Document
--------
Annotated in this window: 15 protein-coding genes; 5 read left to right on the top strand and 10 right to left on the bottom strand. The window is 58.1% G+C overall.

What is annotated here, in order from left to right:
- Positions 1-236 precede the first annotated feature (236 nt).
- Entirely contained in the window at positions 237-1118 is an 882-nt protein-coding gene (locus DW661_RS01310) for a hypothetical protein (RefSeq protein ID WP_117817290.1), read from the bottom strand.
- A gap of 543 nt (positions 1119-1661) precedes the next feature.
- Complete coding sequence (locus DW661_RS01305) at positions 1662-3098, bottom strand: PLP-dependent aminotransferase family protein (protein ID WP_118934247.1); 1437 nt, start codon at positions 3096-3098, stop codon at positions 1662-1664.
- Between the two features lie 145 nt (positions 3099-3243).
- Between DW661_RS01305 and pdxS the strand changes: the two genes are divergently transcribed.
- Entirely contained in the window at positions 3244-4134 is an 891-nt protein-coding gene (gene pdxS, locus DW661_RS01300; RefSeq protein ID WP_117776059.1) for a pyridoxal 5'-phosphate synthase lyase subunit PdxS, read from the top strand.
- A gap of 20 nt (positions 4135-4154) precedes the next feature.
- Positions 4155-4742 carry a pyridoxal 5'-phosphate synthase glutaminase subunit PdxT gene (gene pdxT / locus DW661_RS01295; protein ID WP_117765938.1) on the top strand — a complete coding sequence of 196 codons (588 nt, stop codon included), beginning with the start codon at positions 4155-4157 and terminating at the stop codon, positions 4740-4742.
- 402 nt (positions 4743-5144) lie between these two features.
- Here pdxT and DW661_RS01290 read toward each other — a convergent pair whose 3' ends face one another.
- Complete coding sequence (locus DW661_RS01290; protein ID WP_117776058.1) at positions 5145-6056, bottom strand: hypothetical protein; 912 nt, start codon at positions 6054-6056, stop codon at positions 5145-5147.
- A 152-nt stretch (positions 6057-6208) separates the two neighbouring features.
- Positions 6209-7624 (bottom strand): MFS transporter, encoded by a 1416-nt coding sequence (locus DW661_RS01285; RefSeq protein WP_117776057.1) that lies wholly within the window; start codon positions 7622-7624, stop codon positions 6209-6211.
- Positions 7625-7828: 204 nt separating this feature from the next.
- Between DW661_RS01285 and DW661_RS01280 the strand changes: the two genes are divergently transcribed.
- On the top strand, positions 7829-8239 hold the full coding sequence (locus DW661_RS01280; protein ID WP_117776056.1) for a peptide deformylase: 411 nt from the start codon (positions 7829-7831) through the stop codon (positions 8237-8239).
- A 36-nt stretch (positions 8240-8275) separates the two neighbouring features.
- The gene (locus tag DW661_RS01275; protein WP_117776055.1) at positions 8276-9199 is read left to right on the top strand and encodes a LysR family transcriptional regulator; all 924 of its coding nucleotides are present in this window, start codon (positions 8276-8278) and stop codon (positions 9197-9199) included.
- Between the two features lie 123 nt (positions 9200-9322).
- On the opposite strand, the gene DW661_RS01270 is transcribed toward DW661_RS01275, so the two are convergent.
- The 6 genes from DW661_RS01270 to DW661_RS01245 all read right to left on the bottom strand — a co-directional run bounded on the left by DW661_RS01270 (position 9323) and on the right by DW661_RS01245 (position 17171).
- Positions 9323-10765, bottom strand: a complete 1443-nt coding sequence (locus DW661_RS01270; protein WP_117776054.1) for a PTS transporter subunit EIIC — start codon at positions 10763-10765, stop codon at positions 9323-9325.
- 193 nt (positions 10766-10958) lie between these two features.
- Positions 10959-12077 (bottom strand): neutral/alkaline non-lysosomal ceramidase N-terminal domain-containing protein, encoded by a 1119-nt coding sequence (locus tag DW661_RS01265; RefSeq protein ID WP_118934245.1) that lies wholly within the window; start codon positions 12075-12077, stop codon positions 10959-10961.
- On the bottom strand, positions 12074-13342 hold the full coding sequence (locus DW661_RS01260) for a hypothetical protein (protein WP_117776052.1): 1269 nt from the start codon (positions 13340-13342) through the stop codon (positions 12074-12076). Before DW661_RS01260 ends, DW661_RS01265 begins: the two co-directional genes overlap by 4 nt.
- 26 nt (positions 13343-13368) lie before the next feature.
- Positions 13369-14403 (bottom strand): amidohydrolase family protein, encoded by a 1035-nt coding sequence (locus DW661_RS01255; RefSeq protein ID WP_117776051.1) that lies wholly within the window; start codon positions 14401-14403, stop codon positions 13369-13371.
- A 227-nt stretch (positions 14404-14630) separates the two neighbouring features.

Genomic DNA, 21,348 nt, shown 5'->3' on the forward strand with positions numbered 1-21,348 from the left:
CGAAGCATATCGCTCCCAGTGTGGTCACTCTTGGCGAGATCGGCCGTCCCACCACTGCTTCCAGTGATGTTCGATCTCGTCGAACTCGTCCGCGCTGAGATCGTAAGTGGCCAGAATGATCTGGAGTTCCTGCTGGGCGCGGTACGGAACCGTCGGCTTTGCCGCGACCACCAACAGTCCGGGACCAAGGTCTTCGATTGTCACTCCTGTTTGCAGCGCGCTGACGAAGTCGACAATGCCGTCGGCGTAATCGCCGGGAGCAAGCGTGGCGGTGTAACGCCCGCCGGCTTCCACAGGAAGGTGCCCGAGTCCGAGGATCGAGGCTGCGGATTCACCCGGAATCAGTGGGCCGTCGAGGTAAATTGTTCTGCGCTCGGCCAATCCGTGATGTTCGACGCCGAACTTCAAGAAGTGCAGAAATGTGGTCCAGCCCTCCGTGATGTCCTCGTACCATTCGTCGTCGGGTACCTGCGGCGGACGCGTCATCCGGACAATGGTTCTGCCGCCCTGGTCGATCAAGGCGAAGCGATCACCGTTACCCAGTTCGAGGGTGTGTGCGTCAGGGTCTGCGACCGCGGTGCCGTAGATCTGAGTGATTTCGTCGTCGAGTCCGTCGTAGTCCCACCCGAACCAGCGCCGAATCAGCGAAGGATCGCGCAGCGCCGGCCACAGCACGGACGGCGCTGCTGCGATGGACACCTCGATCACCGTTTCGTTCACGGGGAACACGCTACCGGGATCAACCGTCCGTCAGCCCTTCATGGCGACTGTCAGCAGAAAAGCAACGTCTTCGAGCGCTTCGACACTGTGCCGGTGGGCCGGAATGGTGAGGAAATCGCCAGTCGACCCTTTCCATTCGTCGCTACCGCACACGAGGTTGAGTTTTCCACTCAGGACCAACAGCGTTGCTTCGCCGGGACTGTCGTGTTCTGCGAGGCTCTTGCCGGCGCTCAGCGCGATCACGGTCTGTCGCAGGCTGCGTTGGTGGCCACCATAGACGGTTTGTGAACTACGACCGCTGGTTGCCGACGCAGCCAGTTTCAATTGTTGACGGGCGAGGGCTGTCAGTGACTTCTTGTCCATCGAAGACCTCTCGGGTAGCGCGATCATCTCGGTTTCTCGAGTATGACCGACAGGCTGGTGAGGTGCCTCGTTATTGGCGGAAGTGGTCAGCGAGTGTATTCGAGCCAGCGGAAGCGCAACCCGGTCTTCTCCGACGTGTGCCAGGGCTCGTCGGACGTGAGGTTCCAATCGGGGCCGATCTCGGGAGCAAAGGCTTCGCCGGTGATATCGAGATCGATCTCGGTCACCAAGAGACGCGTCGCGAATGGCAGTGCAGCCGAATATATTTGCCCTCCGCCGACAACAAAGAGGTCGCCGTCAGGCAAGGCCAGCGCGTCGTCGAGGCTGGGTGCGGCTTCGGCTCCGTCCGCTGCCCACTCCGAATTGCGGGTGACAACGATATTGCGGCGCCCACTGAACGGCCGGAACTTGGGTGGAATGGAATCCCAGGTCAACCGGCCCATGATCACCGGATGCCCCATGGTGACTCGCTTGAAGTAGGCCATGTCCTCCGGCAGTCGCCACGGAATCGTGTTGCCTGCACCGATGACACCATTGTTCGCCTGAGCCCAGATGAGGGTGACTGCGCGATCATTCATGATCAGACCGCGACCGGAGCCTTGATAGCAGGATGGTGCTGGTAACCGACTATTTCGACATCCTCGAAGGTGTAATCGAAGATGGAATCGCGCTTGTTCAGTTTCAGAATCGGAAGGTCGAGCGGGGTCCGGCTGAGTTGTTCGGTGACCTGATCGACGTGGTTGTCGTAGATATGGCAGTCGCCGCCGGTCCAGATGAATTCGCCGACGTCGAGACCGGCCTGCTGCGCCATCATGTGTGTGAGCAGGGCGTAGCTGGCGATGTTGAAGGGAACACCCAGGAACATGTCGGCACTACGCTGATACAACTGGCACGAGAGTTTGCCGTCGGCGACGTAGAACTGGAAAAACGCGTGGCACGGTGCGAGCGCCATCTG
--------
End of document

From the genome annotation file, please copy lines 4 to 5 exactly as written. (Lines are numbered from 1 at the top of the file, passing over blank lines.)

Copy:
- Entirely contained in the window at positions 237-1118 is an 882-nt protein-coding gene (locus DW661_RS01310) for a hypothetical protein (RefSeq protein ID WP_117817290.1), read from the bottom strand.
- A gap of 543 nt (positions 1119-1661) precedes the next feature.